Friday, May 27, 2011

Note to Self

Jesus resurrected a dead girl, telling her parents to keep the resurrection a secret, which was an impossible command given that crowds of people already knew about it. Following that, Jesus gave sight to a couple of blind men who managed to gain private audience with Him. Similarly Jesus also instructed them to keep the healing a secret, as if they could hide the fact that they had gained their sight. As those men were leaving, a mute, demon-possessed man was brought to Jesus. Jesus drove out the demon, the man spoke, and the Pharisees accused Jesus of working for Satan.

Note to Self
It all makes sense when you do not think about it. :-) Do not get me wrong. There are times when you can think too much about something. (I know that all too well from the field of engineering.) Yet you at least need to think about the basic elements of situation to ensure you have a design which will last, or a story that is credible. In this study, we will see a passage of scripture which just does not add up.

Matthew 9:35-38 is a very odd collection of verses. It starts out OK. Matthew 9:35 has Jesus roaming around, healing people and teaching about the Kingdom of God. Then Matthew 9:36 takes a bad turn:
When [Jesus] saw the crowds, He had compassion on them, because they were harassed and helpless, like sheep without a shepherd. NIV
That is good, no doubt! However, think about it just a little bit more, and it gets strange. Jesus is God. God sees not only these crowds, but everybody on the entire earth. Depending on your brand of Biblical scholar, God had seen the world for at least 3000 years by that point, yet He had not been moved to compassion by their suffering, and He had not bothered to send them a shepherd before now. At most, you could make a case that God did provide compassion to the Jews, but what about the rest of the world population? Nothing. No love. No compassion. Jesus' behavior does not match God's behavior.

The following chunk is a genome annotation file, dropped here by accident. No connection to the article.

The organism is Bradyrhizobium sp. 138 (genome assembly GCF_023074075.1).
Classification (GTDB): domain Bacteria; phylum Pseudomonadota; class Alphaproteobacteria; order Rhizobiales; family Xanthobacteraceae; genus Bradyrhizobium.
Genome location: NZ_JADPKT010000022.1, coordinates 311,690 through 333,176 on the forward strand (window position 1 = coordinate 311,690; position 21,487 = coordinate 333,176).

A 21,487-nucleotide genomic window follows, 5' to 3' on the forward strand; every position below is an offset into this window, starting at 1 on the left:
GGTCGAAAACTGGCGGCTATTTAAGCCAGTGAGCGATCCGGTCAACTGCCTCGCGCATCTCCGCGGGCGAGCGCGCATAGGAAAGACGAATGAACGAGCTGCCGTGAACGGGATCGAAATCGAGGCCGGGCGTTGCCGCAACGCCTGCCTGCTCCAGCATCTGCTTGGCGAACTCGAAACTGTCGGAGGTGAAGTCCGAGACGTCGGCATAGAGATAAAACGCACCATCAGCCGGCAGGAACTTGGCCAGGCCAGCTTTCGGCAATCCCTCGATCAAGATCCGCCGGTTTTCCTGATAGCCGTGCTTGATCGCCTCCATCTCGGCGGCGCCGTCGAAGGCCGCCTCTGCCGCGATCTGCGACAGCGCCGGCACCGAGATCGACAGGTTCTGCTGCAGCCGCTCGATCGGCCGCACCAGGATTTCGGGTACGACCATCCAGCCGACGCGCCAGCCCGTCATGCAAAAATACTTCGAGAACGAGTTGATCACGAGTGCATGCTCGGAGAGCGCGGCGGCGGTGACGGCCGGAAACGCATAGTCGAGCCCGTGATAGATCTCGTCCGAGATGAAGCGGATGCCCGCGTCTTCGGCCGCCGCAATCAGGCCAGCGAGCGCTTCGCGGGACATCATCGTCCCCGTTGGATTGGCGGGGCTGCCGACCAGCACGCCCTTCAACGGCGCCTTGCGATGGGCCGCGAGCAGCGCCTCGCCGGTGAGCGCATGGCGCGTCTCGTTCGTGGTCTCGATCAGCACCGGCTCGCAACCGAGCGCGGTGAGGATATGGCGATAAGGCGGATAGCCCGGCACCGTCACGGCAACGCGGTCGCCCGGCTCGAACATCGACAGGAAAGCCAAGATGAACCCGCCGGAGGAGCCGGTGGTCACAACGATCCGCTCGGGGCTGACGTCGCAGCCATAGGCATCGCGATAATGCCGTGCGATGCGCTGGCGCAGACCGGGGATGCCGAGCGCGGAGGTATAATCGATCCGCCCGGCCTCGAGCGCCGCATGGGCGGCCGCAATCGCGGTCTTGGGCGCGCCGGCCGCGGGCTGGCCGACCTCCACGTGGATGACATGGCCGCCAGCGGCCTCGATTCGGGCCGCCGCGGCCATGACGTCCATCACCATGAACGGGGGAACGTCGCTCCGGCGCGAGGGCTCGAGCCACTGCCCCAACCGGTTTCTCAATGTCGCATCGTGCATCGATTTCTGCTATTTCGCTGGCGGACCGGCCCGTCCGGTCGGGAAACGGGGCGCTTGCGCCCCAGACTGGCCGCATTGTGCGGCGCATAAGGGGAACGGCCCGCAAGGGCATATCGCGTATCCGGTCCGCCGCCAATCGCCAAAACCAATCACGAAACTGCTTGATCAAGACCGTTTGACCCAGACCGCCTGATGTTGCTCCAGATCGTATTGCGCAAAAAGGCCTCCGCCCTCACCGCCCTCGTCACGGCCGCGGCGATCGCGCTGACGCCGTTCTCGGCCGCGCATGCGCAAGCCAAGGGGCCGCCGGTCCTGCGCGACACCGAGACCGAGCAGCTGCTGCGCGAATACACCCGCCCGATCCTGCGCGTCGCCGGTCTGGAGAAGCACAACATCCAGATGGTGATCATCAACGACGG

Next following, Matthew 9:37 is an observation that there are too few workers for the plentiful harvest; the harvest essentially referring to soul-winning for God. The use of the term “harvest” has some metaphorical implications which we will discuss at a later time with more robust verses, but for now, ponder what this may have meant about the times in which Jesus lived...

We conclude the passage with Matthew 9:38 in a peculiar state, with Jesus saying:
"Ask the Lord of the harvest, therefore, to send out workers into His harvest field." NIV
On first reading, it makes sense. There is a lot of work, so they (the disciples) need a lot of workers, but who are they supposed to ask? The Lord of the harvest, who is God, who is Jesus. So Jesus knows of the need, Jesus has the compassionate will to do something, but Jesus tells His followers to ask Him to do something about it.

That is absurd! It is like if you hired a cleaning man to clean a messy room, and then when the cleaning man walks into that room, he turns to you and says “Hey, you should really hire somebody to clean this place up. It is a mess!” It is as if Jesus was making a “note to Self” or telling His disciples, “Hey, remind Me that I need to send out workers to collect this harvest.”

Just to add to the absurdity, according to Luke 10:1-3, Jesus makes this same statement while He is sending out seventy-two workers into that harvest field.

There is one school of skeptical thought that the story of Jesus evolved quite a bit, from Jesus being only a prophet, to being fully Spirit-infused prophet, to being the fleshly Son of God sans divine power, to being actually part of God in human form; part of the Trinity of Father, Son, and Holy Spirit. If so, this passage could be an artifact left behind from Jesus' more human, less divine, fabled existence, where there was a rigidly defined separation between Jesus and God. This theory would make sense, as there is nothing illogical about a man petitioning a god. (Assuming that a god exists, that is!)

From the school of Biblical faith, however, this does not stand out as odd at all. Jesus prayed many times to God in the Gospels (Matthew 14:23, Matthew 26:39, Luke 3:21, Luke 22:32, John 17:9). By definition, that should have been unnecessary (John 10:30). However, if Jesus prayed to God, then what is so odd about Jesus telling others to pray to God about something He already knows about? Given that God knows our inner thoughts and desires, all prayer should be unnecessary, but we are still told to pray. In fact, we do not even know what we are supposed to pray for, but we are still told to pray (Romans 8:26-27).

And it all makes sense, when you do not think about it. ;-)

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